President Donald Trump, in a closed door meeting Tuesday with Senate Republicans, again took a swipe at Puerto Rico's fiscal management and the size of its disaster relief in the wake of damaging storms last week -- and he brought a visual aid to try and back up his point, according to senators in the room.
Trump, as part of broader remarks that touched on everything from special counsel Robert Mueller's report and health care to trade and North Korea, went out of his way to point out the totals of disaster relief aid that has been distributed in the wake of a series of storms and hurricanes in 2017. It is an issue Trump has had for months -- mentioning Puerto Rico's finances and total disaster relief in negative terms repeatedly in meetings with lawmakers and staff as they've worked through iterations of the next disaster relief bill.
"The point was -- are we spending the money wisely?" Sen. Lindsey Graham, a South Carolina Republican asked. "I have nothing against helping the people of Puerto Rico, but we have got to spend the money wisely."
Trump, senators said, then utilized a chart to showed the difference between what Puerto Rico has received compared to other states like Texas and Florida. At one point, Trump noted that Puerto Rico has received more than $90 billion in aid. Congressional officials asked about the total mentioned by Trump that didn't track with what Congress has provided in aid up to this point.
"He just talked about the sum total of it," Sen. Marco Rubio, a Florida Republican, told reporters of Trump's Puerto Rico riff.
"I agree that you should always be accounting for how money is spent, but Puerto Rico certainly has needs that were different than some of these other places," Rubio added, noting the island had been hit by multiple storms and was already in dire financial straits before that damage occurred.
Asked for comment on the senators' description of Trump's remarks, the White House responded in a statement.
"The Trump Administration is committed to the complete recovery of Puerto Rico. The island has received unprecedented support and is on pace to receive tens of billions of dollars from taxpayers. However, the Trump Administration will not put taxpayers on the hook to correct a decades old spending crisis that has left the island with deep-rooted economic problems."
Sen. Richard Shelby, the chairman of the Appropriations Committee, said Trump was "making the point that Puerto Rico has gotten a lot of money before and a lot of it hadn't been spent wisely, and I think that's a given."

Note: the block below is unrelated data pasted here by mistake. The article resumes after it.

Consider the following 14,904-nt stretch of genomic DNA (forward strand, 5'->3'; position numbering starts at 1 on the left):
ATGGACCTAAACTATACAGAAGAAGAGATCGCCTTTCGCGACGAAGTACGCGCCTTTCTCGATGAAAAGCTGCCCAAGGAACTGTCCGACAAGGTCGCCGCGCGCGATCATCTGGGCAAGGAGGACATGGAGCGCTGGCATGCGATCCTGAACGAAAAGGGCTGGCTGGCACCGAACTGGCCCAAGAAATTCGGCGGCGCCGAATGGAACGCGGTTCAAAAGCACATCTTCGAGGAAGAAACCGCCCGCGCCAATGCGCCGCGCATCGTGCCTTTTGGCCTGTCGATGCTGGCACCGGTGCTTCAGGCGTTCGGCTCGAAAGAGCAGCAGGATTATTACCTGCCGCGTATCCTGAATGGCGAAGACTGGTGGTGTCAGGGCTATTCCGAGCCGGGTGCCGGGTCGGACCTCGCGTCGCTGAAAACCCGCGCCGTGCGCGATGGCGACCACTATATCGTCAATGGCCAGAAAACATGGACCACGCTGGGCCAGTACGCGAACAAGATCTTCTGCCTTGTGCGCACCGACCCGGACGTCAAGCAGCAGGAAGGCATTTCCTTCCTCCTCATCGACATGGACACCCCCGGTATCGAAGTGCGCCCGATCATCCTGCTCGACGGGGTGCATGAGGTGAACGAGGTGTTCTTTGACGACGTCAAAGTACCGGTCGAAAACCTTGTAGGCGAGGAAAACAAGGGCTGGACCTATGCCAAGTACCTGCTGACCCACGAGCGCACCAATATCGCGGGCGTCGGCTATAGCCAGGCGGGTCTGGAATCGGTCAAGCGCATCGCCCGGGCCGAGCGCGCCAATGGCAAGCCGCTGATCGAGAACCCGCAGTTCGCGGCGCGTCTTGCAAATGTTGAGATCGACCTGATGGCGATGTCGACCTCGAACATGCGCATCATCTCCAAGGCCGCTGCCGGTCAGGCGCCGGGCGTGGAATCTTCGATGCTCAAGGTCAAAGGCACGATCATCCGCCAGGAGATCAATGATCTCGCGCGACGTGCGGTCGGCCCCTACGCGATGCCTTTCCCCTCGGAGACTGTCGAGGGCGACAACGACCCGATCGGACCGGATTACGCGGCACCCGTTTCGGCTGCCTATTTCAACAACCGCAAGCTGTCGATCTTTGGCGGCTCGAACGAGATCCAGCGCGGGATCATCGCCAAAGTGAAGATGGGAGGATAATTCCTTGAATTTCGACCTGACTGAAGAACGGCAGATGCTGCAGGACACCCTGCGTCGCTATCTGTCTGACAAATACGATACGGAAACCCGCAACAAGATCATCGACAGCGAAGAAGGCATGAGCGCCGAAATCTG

Puerto Rico Gov. Ricardo Rosselló blasted Trump's reported comments in a lengthy statement, saying they "are below the dignity of a sitting President of the United States. They continue to lack empathy, are irresponsible, regrettable and, above all, unjustified."
He said Puerto Rico has spent disaster aid responsibly and suggested that "Trump is receiving misleading information from his own staff."
"I invite the President to stop listening to ignorant and completely wrong advice," Rosselló said. "Instead he should come to Puerto Rico to hear firsthand from the people on the ground. I invite him to put all of the resources at his disposal to help Americans in Puerto Rico, like he did for Texas and Alabama. No more, no less."
The issue of Puerto Rico -- and the President's stated frustration with what the island has received up to this point -- is coming to a head now as lawmakers work to reach a deal on a disaster relief package. Senate Republicans, who unveiled their own $13.4 billion version Tuesday, include $600 million for the Supplemental Nutrition Assistance Program, or food stamps, for the island. The Senate voted Tuesday to begin consideration of the bill.
But the GOP effort falls short of what House Democrats are pushing for regarding aid to Puerto Rico.
"House Democrats oppose this bill because it does not adequately address disaster relief and recovery in Puerto Rico and the territories," Evan Hollander, spokesman for House Appropriations Committee, said of the Senate bill. "If the Senate passes this bill, we will insist on going to conference to ensure that we meet the needs of all Americans."
A spokesperson for Republican Sen. Rick Scott of Florida said that the topic of funding for Puerto Rico is an "ongoing conversation" between Trump and Scott.
"His view is that we need to get this bill done now since both Florida and Puerto Rico need this funding now," spokesman Chris Hartline said. "The senator is committed to fighting for the people of Puerto Rico in the US Senate. It's why his first floor speech and his first amendment filed was on nutrition assistance funding for Puerto Rico."
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